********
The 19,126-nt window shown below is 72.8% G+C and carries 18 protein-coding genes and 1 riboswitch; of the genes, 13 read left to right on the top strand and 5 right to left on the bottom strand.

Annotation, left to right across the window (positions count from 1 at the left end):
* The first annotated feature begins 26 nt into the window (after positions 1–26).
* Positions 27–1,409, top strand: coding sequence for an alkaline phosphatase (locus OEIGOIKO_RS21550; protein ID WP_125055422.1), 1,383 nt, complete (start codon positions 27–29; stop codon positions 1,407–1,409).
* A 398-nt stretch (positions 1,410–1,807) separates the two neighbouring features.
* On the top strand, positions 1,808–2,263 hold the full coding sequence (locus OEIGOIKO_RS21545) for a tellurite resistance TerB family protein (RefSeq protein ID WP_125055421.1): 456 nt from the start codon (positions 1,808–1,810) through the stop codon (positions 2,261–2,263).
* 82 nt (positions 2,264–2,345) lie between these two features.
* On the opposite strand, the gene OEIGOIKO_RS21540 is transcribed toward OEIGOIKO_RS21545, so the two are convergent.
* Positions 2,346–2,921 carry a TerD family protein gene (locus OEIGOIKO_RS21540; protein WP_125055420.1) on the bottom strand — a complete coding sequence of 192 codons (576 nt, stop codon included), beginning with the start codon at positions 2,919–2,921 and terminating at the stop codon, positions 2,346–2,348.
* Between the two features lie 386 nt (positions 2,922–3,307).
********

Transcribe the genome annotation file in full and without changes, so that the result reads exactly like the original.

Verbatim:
The 19,126-nt window shown below is 72.8% G+C and carries 18 protein-coding genes and 1 riboswitch; of the genes, 13 read left to right on the top strand and 5 right to left on the bottom strand.

Annotation, left to right across the window (positions count from 1 at the left end):
* The first annotated feature begins 26 nt into the window (after positions 1–26).
* Positions 27–1,409, top strand: coding sequence for an alkaline phosphatase (locus OEIGOIKO_RS21550; protein ID WP_125055422.1), 1,383 nt, complete (start codon positions 27–29; stop codon positions 1,407–1,409).
* A 398-nt stretch (positions 1,410–1,807) separates the two neighbouring features.
* On the top strand, positions 1,808–2,263 hold the full coding sequence (locus OEIGOIKO_RS21545) for a tellurite resistance TerB family protein (RefSeq protein ID WP_125055421.1): 456 nt from the start codon (positions 1,808–1,810) through the stop codon (positions 2,261–2,263).
* 82 nt (positions 2,264–2,345) lie between these two features.
* On the opposite strand, the gene OEIGOIKO_RS21540 is transcribed toward OEIGOIKO_RS21545, so the two are convergent.
* Positions 2,346–2,921 carry a TerD family protein gene (locus OEIGOIKO_RS21540; protein WP_125055420.1) on the bottom strand — a complete coding sequence of 192 codons (576 nt, stop codon included), beginning with the start codon at positions 2,919–2,921 and terminating at the stop codon, positions 2,346–2,348.
* Between the two features lie 386 nt (positions 2,922–3,307).